I'm an American who has lived in Alaska 16 years but I also was raised in two other countries. When I started a small import business here in 1995, I traveled among a staggering array of nationalities and I've learned two major truths. Bear with me. First, Americans are not particularly liked around the world. Yes, we're friendly and generous, and everybody wants our jeans. But the overriding viewpoint is that we're overfed, impatient, loud, rude and arrogant. I also learned that every one of us is an ambassador of America. Arrogance goes a long way to destroy the image of who we really are, and it cripples international respect.
I'm proud of our united response to this tragedy. But on Sept. 11, we joined a global network of countries that rarely proclaimed "It can't happen here." Now Americans know it can, and it did. We have forever lost the privilege of thinking we don't need more than a little help from our friends.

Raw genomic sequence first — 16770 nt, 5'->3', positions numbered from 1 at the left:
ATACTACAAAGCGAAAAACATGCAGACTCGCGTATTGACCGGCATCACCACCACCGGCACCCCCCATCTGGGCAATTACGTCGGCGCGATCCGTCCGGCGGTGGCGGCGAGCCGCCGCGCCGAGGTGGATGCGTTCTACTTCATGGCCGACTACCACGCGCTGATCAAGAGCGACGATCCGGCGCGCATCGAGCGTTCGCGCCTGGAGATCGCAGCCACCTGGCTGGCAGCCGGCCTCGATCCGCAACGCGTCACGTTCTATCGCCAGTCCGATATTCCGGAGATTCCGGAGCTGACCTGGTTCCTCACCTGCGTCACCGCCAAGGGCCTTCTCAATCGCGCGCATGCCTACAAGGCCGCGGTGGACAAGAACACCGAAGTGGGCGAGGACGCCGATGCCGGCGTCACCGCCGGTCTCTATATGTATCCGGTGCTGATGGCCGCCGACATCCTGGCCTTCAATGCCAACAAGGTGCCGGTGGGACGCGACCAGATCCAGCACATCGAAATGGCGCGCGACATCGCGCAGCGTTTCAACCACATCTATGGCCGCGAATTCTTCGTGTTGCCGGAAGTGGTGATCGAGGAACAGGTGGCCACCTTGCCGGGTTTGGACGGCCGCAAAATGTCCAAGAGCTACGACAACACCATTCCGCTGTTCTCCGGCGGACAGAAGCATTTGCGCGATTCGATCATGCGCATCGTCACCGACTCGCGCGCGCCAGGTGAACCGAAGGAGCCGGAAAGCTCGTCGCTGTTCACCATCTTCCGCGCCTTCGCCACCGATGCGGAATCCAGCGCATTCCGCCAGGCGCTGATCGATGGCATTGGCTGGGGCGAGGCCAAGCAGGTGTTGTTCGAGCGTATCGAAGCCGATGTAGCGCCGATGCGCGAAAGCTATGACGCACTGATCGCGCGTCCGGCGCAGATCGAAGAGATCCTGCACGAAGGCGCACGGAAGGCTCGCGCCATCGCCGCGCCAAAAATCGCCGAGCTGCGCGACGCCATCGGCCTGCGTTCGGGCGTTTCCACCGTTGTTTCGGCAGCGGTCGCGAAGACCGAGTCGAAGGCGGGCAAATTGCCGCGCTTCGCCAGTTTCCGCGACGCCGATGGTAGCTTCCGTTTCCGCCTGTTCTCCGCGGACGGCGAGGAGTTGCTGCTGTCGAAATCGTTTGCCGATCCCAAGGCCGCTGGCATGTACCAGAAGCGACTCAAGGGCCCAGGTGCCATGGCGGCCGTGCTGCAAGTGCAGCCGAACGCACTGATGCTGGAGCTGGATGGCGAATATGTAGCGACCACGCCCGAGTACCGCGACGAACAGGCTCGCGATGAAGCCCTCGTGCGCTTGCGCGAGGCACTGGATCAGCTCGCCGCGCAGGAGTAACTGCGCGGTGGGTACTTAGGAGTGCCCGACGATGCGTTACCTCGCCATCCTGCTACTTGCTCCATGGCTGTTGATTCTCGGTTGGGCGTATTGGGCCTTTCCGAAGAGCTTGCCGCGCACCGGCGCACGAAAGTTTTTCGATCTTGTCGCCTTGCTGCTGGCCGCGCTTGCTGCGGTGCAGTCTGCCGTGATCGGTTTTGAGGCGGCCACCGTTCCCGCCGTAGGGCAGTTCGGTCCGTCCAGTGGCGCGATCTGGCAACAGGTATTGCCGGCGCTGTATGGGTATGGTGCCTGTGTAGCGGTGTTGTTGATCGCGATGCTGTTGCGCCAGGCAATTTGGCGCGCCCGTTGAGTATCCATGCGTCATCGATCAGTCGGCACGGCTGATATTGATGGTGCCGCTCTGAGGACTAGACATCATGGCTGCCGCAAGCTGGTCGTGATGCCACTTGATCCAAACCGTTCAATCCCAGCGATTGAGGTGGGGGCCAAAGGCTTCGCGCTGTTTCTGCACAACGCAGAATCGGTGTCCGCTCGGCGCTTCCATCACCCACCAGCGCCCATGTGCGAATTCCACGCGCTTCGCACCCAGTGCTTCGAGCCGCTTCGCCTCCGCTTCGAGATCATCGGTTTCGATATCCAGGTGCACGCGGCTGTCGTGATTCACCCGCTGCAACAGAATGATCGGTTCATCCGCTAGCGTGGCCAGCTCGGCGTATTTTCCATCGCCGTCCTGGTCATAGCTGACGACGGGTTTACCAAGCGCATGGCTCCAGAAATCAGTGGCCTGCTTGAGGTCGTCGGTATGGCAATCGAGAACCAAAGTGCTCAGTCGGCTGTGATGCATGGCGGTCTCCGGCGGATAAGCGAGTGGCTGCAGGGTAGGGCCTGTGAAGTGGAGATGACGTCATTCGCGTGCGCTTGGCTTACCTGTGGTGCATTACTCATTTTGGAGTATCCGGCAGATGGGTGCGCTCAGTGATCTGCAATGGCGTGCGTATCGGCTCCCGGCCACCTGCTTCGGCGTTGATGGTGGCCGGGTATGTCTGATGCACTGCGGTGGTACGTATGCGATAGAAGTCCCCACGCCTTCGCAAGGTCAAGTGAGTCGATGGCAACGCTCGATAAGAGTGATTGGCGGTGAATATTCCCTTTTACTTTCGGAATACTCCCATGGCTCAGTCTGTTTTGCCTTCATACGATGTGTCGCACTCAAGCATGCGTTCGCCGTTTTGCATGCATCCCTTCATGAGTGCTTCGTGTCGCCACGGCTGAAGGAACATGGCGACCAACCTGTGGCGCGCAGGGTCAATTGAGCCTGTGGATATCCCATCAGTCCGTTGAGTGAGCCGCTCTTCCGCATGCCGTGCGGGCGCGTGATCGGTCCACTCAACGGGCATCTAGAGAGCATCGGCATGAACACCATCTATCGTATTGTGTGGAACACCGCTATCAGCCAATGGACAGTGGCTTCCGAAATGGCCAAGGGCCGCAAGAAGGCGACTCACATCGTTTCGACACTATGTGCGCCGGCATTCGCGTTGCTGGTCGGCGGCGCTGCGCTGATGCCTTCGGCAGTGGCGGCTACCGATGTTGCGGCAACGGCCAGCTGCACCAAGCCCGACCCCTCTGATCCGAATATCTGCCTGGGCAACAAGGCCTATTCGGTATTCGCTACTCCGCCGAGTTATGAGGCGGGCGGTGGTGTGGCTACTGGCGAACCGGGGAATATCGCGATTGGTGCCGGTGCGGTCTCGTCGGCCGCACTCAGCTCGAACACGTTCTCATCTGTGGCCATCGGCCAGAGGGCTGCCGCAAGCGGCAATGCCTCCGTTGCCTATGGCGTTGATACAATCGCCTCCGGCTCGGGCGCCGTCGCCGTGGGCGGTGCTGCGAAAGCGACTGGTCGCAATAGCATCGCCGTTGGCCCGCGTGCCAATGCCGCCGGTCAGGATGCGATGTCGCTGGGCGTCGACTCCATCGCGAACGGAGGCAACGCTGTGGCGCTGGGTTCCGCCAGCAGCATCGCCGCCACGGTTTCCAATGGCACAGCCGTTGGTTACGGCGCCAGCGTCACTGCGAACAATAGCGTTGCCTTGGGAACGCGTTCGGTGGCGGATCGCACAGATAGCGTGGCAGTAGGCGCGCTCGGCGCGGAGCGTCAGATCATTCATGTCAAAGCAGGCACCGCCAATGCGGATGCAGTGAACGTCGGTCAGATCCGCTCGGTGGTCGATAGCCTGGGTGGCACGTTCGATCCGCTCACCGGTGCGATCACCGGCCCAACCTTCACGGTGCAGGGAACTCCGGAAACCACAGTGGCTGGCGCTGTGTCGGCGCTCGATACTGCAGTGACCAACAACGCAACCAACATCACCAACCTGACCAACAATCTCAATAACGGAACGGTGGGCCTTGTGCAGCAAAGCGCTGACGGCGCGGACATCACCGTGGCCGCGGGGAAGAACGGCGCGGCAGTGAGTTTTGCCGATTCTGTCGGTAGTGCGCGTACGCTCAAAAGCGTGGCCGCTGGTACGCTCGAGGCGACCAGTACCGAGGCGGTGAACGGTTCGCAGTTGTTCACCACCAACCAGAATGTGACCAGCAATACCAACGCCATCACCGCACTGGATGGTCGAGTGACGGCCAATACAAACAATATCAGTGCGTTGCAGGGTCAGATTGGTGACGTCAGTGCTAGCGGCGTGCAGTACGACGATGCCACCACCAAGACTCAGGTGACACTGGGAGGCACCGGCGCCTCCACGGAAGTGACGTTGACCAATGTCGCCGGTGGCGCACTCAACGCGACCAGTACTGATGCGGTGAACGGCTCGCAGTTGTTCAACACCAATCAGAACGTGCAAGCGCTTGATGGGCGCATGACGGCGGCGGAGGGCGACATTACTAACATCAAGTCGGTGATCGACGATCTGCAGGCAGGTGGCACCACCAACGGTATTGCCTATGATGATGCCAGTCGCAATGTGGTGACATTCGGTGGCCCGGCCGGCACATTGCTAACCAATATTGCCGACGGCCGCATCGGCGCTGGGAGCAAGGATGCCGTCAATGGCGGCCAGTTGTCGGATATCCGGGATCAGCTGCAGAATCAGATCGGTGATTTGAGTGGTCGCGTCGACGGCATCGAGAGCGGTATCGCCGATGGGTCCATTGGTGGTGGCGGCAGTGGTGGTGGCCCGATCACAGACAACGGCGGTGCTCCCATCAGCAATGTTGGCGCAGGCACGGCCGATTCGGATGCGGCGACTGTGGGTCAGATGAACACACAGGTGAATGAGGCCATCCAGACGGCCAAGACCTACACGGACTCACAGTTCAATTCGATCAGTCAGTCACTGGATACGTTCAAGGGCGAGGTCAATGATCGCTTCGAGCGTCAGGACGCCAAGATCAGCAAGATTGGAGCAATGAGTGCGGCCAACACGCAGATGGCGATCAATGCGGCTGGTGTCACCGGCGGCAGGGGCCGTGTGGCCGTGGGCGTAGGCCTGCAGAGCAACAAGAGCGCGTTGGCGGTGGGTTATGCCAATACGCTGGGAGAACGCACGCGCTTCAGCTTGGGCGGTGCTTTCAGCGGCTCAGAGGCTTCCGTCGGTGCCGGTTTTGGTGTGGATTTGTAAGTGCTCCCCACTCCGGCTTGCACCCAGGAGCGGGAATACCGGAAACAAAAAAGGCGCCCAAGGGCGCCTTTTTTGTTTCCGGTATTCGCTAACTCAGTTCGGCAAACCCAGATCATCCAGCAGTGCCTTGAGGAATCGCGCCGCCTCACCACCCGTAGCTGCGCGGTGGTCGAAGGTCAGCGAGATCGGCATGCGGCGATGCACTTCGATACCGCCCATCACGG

Our allies are being asked to join in a battle whose outcome and scope is terrifyingly unknown. Their worldwide assistance is critical - from military aid and intelligence to shared protection of U.S. offices. We're not asking our allies to risk a lot; we're asking them to risk everything.
Humility is not worn well by Americans. Should we continue to broadly display the American flag, loudly sing "God Bless America?" Absolutely. Should we continue shouting, "USA Number One! Number One!"? No. Let's start lowering fists and extending handshakes and embraces to those allies whose support we now require. Just as public sentiment translates into political action by our leaders, so it does by theirs.
So write a foreign editor or colleague, e-mail a world news chatroom, thank international neighbors and exchange students on our streets, in their countryside, at airports and stores, display the Canadian or British or Pakistani flag alongside our own, and I suggest we add one more word to this country's heartfelt anthem. "God, please Bless America."
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